Coronavirus update: 195 repatriated U.S. citizens in federal quarantine, 213 people have died, and countries recommend against travel

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The Centers for Disease Control and Prevention (CDC) said Friday that the 195 U.S. citizens who were repatriated from Wuhan, China, earlier this week have now been placed in federal quarantine over concerns about the coronavirus outbreak.

The coronavirus, which is new to humans, was first identified in December in Wuhan, China. The latest figures from China’s National Health Commission say that at least 213 people have died and about 9,700 have been sickened. The number of people who died rose by 43 overnight.

It is the first time that the CDC has issued a quarantine in 50 years, according to comments made by Nancy Messonnier, director of the Center for the National Center for Immunization and Respiratory Diseases. The patients are at March Air Reserve Base in Riverside County, California. Health officials said one individual tried to leave but remains on the base.

According to figures provided by WHO on Thursday, there are 98 confirmed cases in 18 countries, including eight person-to-person transmissions in Germany, Japan, Vietnam, and the U.S. The CDC said Friday that there are 241 people under investigation, 114 of which have tested negative for the coronavirus.

Several countries including Singapore and the U.S. are implementing stronger travel recommendations and border closures in light of the World Health Organization’s declaration of a public health emergency of international concern and a surge in coronavirus cases worldwide.

The State Department on Friday told Americans not to travel to China, in a Level 4 warning, which is its highest level. Singapore said that starting Feb. 1, no visitors who have traveled to mainland China within the last 14 days will be allowed to enter the country or travel through it. Mongolia and Russia have reportedly closed borders, and Pakistan banned all flights to and from mainland China.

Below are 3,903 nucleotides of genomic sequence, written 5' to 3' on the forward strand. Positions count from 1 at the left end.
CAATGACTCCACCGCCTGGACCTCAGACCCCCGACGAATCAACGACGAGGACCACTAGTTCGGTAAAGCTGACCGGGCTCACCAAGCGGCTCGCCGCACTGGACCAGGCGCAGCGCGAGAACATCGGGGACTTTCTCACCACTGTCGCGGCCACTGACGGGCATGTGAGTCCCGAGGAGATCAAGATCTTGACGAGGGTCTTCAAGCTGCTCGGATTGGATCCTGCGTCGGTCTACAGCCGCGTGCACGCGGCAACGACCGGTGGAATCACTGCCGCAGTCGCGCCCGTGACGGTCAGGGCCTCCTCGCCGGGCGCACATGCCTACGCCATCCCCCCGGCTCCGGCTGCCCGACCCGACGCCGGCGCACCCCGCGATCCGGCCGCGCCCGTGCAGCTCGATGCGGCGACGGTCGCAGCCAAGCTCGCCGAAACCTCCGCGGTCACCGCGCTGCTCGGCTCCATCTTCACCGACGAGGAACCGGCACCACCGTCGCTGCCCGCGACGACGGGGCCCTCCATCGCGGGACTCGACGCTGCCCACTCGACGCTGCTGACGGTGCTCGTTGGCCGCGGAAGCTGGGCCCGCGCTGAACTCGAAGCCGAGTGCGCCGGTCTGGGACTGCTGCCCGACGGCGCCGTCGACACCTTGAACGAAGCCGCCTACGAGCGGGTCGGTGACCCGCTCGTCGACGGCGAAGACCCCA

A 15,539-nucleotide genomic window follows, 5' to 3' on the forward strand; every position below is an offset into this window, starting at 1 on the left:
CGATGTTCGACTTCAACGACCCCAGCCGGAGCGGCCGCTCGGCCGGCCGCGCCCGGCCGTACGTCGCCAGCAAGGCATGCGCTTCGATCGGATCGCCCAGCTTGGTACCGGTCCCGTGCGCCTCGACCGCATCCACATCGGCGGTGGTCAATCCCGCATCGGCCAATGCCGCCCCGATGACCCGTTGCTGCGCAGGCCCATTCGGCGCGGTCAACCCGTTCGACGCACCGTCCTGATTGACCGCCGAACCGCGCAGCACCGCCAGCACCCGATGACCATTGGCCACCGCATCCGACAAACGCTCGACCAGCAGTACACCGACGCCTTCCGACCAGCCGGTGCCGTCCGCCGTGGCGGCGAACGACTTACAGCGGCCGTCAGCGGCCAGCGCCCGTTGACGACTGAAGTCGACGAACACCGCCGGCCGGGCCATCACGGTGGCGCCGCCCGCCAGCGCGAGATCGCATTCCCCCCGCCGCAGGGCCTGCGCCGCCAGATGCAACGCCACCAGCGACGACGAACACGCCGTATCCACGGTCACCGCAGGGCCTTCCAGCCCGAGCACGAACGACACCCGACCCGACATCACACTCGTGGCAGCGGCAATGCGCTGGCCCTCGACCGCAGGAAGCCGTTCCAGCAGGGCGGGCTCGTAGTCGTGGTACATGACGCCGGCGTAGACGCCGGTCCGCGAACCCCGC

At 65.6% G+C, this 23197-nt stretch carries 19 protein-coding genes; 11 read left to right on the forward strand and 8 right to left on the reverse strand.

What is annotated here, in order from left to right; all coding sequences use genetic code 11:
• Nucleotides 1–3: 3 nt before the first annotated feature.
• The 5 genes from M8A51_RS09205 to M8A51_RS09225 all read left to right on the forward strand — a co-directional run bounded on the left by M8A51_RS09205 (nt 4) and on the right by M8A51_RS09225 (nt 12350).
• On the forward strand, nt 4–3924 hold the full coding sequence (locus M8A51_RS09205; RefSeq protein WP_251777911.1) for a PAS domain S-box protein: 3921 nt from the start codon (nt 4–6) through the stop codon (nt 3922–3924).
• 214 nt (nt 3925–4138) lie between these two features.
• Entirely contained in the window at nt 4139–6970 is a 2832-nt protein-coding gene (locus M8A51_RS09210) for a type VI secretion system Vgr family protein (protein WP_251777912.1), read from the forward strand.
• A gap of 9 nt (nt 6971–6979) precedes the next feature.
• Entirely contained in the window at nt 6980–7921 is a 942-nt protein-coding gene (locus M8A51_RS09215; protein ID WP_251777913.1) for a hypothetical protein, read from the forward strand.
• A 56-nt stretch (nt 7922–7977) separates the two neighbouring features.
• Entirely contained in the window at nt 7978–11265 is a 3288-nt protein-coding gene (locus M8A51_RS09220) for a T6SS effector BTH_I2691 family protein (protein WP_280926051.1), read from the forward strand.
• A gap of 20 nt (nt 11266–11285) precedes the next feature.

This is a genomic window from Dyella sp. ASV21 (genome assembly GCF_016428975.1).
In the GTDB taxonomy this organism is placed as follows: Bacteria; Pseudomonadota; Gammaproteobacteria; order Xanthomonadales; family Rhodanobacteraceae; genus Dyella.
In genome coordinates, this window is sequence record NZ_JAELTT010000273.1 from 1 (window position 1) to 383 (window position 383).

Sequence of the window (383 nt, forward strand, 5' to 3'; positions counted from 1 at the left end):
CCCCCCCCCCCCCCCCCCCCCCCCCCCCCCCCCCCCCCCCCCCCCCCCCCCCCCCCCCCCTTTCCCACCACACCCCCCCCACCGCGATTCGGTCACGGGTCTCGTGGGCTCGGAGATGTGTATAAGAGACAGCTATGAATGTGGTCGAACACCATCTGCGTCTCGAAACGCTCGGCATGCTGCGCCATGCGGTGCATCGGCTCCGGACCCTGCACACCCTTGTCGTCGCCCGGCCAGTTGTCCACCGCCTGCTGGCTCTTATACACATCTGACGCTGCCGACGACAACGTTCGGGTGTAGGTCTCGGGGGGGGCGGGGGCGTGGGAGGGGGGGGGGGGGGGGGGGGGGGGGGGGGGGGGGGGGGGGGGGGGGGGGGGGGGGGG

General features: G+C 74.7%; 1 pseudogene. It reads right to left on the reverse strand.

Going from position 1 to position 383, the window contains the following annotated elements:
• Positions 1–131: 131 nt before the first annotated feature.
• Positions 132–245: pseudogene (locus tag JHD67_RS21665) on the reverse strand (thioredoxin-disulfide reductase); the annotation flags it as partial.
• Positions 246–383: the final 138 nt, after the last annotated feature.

“We worry that the market underappreciates the duration of this crisis in China,” Raymond James’ Chris Meekins, a former official for the Department of Health and Human Services, wrote in a Jan. 30 note. “We believe the travel advisories are likely to continue for the next few months.”

Some cash-hungry biotechs are tapping the crisis to raise money: At least a dozen small companies have disclosed plans to pursue development of vaccines, diagnostics and antiviral therapeutics that may be used to prevent or treat the coronavirus. At least half a dozen companies have announced plans to start coronavirust-related development over the last two weeks, including Co-Diagnostics Inc. CODX, +2.96%, Inovio Pharmaceuticals Inc. INO, -5.48%, NanoViricides Inc. NNVC, +44.17%, and Moderna. Inc. MRNA, -1.76%

MRNA, -1.76%

However, Brad Loncar, CEO of Loncar Investments, cautions against reading too much into these rallies. “Small companies are cash-hungry and struggling to survive,” he said, “and the sad reality is if you can get a pop in your stock price, you might be able to raise money.” Investors should look for two things: a record in following through on past development claims, and credible science as confirmed by government partners both in the U.S. and elsewhere. He cites Newlink Genetics Corp. NLNK, -1.23%  as an example. Newlink has worked with Merck Inc. MRK, -1.04% since 2014 on an Ebola vaccine, which wasn’t approved by the Food and Drug Administration until December 2019.

Airlines are under pressure: The American Airlines Group Inc. AAL, -3.23%  on Friday announced it was suspending flights to mainland China. The news came after American Airlines pilots on Thursday filed a lawsuit against the airline, seeking to halt flights between the U.S. and China, over concerns about the coronavirus outbreak. A number of airlines including British Airways PLC and Delta Air Lines Inc. DAL, -2.22%  have halted flights between the U.S. and China. Others including United Airlines Holdings Inc. UAL, -3.38%  have suspended some flights.

Corporations with exposure in China weigh impact on revenue, supply chain: The Coca-Cola Co. KO, -0.68%  CEO James Quincey told investors during a Jan. 30 earnings call that the outbreak of severe acute respiratory syndrome (SARS) in 2003 and 2004 was less of a concern than this coronavirus. The Chinese market makes up 10% of Coca-Cola’s global volume. “China’s economy was in a different place when SARS happened,” he said. “It’s worth noting that China’s economy is much bigger and this could become more connected to the rest of the world.” Levi Strauss & Co.’s LEVI, +0.99%  plans to push growth in China in 2020 were slowed in January by the outbreak, according to president and CEO Charles Victor Bergh. How the outbreak will impact global supply chains is also a concern for Honeywell International Inc. HON, -2.75%, Johnson Controls International PLC JCI, -2.37%, and ResMed Inc. RMD, -3.18%, according to FactSet transcripts of comments made by their executives during earnings calls. “There could be some supply chain disruptions,” Johnson Controls CEO George Oliver told investors.

Read more about the coronavirus outbreak:

CDC ‘not recommending’ Americans use face masks to prevent coronavirus

Stocks slide at open amid coronavirus worries as Amazon limits Nasdaq losses

Here’s the daring way Europe’s largest fund manager is reacting to the coronavirus outbreak

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